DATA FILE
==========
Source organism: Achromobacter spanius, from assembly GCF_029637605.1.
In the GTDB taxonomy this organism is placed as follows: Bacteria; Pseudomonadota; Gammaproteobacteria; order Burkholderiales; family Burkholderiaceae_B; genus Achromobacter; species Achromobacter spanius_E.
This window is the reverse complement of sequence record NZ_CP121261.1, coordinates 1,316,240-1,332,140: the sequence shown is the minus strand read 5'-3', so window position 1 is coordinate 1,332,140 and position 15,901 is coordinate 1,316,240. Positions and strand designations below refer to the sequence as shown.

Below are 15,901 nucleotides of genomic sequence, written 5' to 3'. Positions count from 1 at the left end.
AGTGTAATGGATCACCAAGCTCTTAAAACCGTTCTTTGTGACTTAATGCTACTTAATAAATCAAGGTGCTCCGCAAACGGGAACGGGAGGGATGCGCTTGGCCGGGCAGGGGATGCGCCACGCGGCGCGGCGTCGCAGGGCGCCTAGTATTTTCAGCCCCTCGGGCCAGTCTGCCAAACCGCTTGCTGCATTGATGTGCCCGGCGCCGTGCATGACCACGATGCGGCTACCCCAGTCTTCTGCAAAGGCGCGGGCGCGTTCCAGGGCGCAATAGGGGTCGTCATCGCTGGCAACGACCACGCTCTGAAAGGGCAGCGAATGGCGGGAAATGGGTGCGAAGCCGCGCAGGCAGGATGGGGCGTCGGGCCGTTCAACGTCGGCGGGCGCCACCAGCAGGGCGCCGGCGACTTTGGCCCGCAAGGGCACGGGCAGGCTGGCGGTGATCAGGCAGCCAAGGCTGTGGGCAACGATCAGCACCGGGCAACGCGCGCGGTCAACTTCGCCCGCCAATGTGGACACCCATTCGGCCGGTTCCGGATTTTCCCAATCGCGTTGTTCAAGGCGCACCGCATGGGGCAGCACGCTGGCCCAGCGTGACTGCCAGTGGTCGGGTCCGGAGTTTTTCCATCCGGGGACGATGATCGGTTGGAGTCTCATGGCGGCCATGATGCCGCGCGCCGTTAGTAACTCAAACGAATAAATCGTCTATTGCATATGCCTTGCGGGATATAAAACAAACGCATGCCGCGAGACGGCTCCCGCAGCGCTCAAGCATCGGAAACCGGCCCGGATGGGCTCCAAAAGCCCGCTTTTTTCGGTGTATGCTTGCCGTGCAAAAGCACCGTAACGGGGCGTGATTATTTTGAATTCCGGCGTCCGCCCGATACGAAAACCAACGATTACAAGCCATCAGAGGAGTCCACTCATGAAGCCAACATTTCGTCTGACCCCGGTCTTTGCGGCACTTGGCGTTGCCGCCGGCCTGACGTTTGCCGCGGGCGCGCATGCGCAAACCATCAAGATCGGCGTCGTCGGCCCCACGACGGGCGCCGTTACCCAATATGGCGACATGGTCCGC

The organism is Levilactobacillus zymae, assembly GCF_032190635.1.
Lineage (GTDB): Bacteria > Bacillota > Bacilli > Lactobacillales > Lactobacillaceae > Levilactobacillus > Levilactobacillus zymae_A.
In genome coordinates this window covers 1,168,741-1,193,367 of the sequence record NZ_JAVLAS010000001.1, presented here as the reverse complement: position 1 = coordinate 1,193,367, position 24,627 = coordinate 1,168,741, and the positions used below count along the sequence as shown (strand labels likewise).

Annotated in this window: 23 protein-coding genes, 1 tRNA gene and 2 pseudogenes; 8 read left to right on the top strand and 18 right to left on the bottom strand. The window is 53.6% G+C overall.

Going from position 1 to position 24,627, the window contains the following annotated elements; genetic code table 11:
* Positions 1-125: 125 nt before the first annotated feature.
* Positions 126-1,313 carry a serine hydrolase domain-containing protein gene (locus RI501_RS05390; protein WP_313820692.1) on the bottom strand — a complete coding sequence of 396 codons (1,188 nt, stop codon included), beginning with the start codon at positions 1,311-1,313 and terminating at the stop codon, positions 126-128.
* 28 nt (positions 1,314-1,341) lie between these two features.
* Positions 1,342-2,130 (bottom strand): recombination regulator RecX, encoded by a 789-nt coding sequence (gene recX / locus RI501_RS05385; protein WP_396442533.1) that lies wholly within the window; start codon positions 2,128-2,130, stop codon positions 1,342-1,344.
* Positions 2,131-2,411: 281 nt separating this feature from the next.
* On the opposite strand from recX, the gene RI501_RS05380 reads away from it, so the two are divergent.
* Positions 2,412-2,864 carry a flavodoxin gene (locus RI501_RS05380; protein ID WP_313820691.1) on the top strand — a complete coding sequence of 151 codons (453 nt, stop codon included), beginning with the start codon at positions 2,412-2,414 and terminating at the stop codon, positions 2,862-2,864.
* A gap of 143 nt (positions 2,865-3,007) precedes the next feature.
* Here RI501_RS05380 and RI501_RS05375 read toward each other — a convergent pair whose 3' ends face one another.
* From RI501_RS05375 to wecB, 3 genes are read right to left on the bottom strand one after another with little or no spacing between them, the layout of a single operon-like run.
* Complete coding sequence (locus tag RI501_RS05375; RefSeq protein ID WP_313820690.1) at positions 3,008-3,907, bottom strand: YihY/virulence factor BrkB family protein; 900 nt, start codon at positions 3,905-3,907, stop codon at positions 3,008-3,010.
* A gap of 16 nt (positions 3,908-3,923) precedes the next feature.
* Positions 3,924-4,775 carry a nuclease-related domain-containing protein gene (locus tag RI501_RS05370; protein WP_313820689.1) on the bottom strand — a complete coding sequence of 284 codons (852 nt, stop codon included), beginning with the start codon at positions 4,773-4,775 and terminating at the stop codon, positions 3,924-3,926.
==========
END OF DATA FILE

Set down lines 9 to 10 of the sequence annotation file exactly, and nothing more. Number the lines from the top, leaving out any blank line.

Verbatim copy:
Annotated in this window: 23 protein-coding genes, 1 tRNA gene and 2 pseudogenes; 8 read left to right on the top strand and 18 right to left on the bottom strand. The window is 53.6% G+C overall.

Going from position 1 to position 24,627, the window contains the following annotated elements; genetic code table 11: